Open road coverWhen I buy a photo book, I tend to be more interested in monographs than thematic books. But I’ve always been interested in the road trip, particularly in the United States, where this idea is almost as iconic as the European “grand tour” of the 19th century. People have set out on cross-country trips since the car became commonplace, sometimes to move to a new city for a new job, and sometimes for pleasure.

Many photographers have done this too, as a way of looking for a way to portray the multiple faces of the United States, and its contradictions. This book, The Open Road, published by the Aperture Foundation (Amazon.com, Amazon UK), looks at road trips by 18 photographers, from Robert Frank in the 1950s to contemporary photographers.

In 336 pages, with 248 color and duotone images, this book paints a picture of the United States, as seen through the eyes of a number of great photographers. It makes no attempt to be exhaustive, but focuses on a number of photographers who have made iconic photos in this genre. Each photographer has their own chapter, and the chapters run chronologically, from Robert Frank’s 1955-1956 photos through the 2005-2008 photos of Taiyo Onorato & Nico Krebs.

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Photo Book Review: Elliot Erwitt’s Paris & New York

New york paris box set elliott erwitt teneuesWhile Elliot Erwitt was technically not a street photographer, the black and white photos in this book fit comfortably in this genre. He shot for advertising, and was a Magnum photographer, shooting some of the most famous people in the world, and working for some of the major magazines, such as Collier’s, Look, Life, and others.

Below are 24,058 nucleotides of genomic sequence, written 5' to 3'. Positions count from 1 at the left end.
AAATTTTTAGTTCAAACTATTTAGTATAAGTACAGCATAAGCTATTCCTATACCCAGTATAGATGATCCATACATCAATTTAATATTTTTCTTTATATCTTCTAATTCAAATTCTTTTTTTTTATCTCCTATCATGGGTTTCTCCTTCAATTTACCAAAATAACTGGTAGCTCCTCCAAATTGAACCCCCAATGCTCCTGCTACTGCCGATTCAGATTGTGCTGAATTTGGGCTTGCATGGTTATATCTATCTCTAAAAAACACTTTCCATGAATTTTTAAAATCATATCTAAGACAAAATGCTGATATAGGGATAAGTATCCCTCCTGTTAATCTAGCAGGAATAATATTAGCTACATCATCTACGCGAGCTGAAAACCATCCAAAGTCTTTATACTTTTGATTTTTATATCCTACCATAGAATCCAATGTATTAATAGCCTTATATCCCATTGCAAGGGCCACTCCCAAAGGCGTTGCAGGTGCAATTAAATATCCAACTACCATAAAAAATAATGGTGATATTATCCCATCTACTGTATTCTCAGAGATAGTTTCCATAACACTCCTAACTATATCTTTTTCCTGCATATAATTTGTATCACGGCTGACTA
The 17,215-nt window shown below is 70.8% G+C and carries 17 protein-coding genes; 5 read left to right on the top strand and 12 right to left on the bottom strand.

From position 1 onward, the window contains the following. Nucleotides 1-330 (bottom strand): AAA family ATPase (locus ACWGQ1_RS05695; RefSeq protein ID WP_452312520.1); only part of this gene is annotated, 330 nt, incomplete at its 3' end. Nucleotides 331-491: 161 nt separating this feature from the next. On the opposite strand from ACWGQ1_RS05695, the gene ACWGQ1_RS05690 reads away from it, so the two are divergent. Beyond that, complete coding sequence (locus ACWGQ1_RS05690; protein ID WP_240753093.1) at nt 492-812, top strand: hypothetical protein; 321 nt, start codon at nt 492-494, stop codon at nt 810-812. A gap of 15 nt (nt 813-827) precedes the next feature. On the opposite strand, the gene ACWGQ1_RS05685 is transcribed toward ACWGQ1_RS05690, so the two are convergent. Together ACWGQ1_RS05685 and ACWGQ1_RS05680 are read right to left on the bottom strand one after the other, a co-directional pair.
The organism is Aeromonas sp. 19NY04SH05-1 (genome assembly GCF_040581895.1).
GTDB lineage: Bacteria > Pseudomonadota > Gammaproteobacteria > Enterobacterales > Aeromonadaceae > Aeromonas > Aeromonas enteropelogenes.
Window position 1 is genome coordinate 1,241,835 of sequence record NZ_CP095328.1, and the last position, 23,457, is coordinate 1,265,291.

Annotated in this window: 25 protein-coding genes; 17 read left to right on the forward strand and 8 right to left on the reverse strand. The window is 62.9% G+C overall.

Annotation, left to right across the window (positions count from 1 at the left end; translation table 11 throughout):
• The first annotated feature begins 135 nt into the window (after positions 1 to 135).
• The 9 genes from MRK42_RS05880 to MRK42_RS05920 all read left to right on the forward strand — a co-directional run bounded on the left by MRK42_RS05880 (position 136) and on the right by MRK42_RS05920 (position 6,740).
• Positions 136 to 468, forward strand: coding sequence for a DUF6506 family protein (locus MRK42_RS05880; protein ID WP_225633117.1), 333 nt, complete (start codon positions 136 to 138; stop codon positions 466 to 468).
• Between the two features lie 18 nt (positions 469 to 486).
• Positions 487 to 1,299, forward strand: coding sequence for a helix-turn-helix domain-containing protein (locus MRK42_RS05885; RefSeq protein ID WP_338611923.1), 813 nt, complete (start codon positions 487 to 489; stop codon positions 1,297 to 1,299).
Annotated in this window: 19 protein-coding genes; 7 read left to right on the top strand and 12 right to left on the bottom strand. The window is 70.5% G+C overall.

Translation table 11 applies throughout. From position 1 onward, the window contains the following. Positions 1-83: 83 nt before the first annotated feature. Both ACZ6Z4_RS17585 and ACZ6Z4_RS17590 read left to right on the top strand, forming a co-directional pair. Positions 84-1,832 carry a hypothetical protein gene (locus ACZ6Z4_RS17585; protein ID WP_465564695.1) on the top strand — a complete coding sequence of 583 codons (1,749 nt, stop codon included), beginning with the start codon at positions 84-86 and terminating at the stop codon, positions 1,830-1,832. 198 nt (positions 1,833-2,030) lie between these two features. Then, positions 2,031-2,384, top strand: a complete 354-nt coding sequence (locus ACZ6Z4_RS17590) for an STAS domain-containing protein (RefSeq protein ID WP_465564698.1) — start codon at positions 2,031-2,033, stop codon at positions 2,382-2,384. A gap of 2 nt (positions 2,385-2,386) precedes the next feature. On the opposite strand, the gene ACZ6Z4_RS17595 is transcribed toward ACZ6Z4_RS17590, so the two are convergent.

This two-book slipcased box set combines two of his books, Elliot Erwitt’s Paris and Elliot Erwitt’s New York. (Amazon.com, Amazon UK) With photos from as early as the 1940s and as late as the 21st century, each book offers a wide palette of subjects that are all rooted in their cities. His Parisian photos all have the feel of the classic French style of street photography, but with Erwitt’s often quirky subjects and composition (and lots of dogs).


The New York photos tend to be from the 1950s and 1960s, with some older and newer photos, and feature a number of photos of celebrities, such as Arthur Miller, Jack Kerouac, Nelson Algren, Frank Sinatra and Mia Farrow, and more. But there are also some wonderful street shots, the type that anyone working in this genre would love to catch.

New york

There is a remarkable consistency of tone throughout these photos. If it were not for the graininess of some of the older photos, and the way the people dress and the cars they drive, you would be hard pressed to date many of them. A master of black and white, and of spontaneous photography, Erwitt should be an inspiration to anyone interested in black and white or in street photography.

And the Paris book contains what may be the best street photograph ever, which you can see at the top of this article.